Genomic sequencing of C-type lectin receptors has shown many invertebrate CLR proteins, with their domain architecture markedly different from vertebrates [63]. Vertebrate CLRs have evolved to specifically recognize protein, lipid, and inorganic ligands, including branch-specific snake venoms, as well as fish antifreeze and avian eggshell proteins [63]. To study the evolution of C-type lectin receptors, the approach of comparing genes of different CLR clusters is used [76,77]. The CLECT C-type lectin motif for carbohydrate recognition was found to have been emerged early in evolution. It can be found in the proteins of many model organisms, including the yeast Saccharomyces cerevisiae, the nematode Caenorhabditis elegans, the fruit fly Drosophila melanogaster, and the ascidian tunicate Ciona, as shown Table 4 [76,77,78,79].
The DECTIN-1 CLR type I cluster has significant homology with other species of organisms and is considered to have arisen in humans as a result of subsequent gene duplications with inversions in Alu sequences [76,77]. The oldest species to possess a C-type lectin-like protein is the sea squirt Botryllus schlosseri, a colonial chordate invertebrate. The BsCD94-1 protein is a type II transmembrane receptor, with a C-type lectin-like domain most similar to mammalian C-type lectin-like receptors. Interestingly, BsCD94-1 is expressed on a subset of B. schlosseri blood cells and plays a role in allorecognition [77]. It is hypothesized that the first C-type lectin-like receptor genes arose prior to the divergence of fish and tetrapods over 400 million years ago, followed by independent duplications of a common ancestral gene [80].
Currently, the genomes of 3278 species of organisms, mainly vertebrates, are known [81]. It is noted that the genomes of invertebrates, including marine ones, are less studied [81]. Chordata phylum data amounted to 1770 assemblies (54% of all assemblies), despite the fact that chordates make up only 3.9% of animal species. Conversely, invertebrates were underrepresented, with 1115 assemblies (34% of the dataset) for a group that includes 78.5% of animal species [81]. Robust study of the genome of marine invertebrates will reveal the earliest changes in innate immunity mechanisms depending on habitat and interactions with other organisms.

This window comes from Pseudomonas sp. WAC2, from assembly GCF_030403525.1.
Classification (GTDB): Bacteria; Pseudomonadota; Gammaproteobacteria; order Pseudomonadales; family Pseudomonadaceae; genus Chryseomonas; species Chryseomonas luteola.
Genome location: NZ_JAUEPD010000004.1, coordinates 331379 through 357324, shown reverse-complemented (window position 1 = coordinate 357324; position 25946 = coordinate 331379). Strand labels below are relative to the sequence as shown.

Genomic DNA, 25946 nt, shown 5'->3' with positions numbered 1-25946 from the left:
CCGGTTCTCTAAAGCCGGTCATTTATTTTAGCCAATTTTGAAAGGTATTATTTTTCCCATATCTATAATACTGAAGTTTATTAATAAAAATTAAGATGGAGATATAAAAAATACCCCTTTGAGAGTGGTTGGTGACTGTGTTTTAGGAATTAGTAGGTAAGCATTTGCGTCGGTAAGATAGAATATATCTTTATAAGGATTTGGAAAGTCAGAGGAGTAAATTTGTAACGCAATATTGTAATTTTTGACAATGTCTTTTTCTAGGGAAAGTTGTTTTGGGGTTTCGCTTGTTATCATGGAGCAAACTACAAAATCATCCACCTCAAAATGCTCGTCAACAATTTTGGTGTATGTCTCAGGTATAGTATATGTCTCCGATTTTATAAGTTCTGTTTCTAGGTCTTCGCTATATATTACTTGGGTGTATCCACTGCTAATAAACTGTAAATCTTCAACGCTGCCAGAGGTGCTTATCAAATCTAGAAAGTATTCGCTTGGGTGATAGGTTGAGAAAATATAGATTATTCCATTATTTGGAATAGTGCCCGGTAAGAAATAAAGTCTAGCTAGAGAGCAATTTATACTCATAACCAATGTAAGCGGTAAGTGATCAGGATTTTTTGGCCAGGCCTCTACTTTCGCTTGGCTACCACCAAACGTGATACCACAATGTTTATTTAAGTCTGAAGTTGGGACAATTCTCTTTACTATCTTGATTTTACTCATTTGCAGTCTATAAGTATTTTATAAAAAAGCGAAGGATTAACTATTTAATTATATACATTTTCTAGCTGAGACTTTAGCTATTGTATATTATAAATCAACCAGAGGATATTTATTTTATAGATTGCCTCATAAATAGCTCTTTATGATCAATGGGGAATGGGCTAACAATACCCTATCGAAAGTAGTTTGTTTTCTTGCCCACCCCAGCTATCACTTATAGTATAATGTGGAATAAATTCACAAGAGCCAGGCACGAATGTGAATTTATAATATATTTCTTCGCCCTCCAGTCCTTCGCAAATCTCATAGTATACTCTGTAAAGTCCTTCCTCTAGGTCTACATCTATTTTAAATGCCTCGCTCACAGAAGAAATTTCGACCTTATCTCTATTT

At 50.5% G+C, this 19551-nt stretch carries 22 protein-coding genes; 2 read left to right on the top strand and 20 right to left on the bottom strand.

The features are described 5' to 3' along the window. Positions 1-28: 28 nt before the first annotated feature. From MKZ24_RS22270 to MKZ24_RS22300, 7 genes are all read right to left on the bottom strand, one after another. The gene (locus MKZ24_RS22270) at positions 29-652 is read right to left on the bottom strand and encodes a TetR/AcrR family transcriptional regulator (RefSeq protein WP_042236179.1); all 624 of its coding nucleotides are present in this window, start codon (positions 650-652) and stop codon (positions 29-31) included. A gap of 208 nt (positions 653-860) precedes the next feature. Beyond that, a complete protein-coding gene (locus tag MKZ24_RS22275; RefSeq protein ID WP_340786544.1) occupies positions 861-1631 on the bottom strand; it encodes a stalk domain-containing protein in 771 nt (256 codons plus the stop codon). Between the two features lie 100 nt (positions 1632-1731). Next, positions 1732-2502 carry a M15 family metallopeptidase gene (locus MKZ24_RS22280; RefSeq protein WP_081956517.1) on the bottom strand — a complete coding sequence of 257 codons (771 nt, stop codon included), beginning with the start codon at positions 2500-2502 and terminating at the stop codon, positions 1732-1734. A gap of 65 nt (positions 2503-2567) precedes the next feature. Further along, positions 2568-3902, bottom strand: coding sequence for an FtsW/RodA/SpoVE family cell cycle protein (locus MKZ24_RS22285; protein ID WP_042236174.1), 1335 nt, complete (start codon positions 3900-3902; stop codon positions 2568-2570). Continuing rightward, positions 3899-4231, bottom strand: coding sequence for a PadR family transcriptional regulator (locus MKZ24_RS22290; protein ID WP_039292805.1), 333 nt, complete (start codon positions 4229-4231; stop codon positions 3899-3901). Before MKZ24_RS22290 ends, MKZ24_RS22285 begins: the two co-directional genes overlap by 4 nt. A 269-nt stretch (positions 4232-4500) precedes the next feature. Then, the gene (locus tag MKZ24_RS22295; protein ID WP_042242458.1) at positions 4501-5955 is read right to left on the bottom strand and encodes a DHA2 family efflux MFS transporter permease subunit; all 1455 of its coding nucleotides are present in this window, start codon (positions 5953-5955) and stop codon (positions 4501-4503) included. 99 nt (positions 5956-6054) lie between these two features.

6. Cellular Factors

Implementation of the immune response in mammals is based on cellular and humoral factors of innate and adaptive immunity. Epithelial and phagocytic cells, related to innate immunity, represent the first line of defense against pathogens.
Hydra, one of the simplest known multicellular aquatic animals, was studied as an example, allowing us to trace the evolution of the innate immune system. It turned out that hydra completely lacks mobile phagocytes and Toll-like receptors (TLRs). All antimicrobial protection is carried out by the hydra epithelium, equipped with powerful antimicrobial peptides. The induction of antimicrobial peptide production in the hydra epithelium is mediated by the interaction of the proteins that contain leucine-rich repeats (LRRs) with the proteins that contain a TIR domain that lacks LRRs [82]. Based on this research, Bosch and colleagues concluded that the epithelium represents an ancient host defense system.
Phagocytosis is believed to have originated about 1800 million years ago in ancient eukaryotic organisms, while the ancestors of the simplest organisms—bacteria and archaea—that arose about 4000 million years ago, did not have phagocytic ability [83,84,85].
Hemocytes are the main motile cells of invertebrates responsible for phagocytosis and production of soluble antimicrobial and cytotoxic factors [86]. In cellular immunity of ascidia, a chordate marine invertebrate belonging to the Tunicata branch of the Chordate phylum, hemocytes can circulate in the hemolymph and pharynx and, upon PAMP invasion, can differentiate to produce inflammatory factors [87].
Considering the function of innate cellular immunity as not only being the response to PAMP, but also providing an ability to distinguish cells of their own body, invertebrates are a convenient model for studying the mechanisms of transplant rejection in representatives of the same species.
Sponges (the Porifera phylum) are a convenient model object for revealing the rejection mechanism. In the case of genetically homogeneous individuals growing side by side, this rejection is not observed, and their organisms can merge together, grow and multiply [88]. Using the sponge Callyspongia diffusa colonies, in which a graft rejection upon repeated contacts with incompatible tissues occur, an effector mechanism was found, which involved the faster release of cytotoxic proteins that destroyed foreign tissues [88,89].
The colonial tunicate ascidian Botrillus schlosseri, belonging to the earliest branch of the Chordata phylum, and the Tunicata subphylumcan fuse with other colonies with the vascular reorganization and the formation of new blood vessels. Individuals that are genetically different with regard to one allele may have an inflammatory reaction, causing rejection. The rejection reaction begins with the migration of a specific type of hemocytes, the morula cells, to the tips of the interacting colonies, where they release the contents of their vacuoles and initiate an inflammatory response that includes the formation of melanin scars, the so-called “rejection points” [90]. Both outcomes are controlled by a single fusibility/histocompatibility (Fu/HC) locus, with multiple codominantly expressed alleles.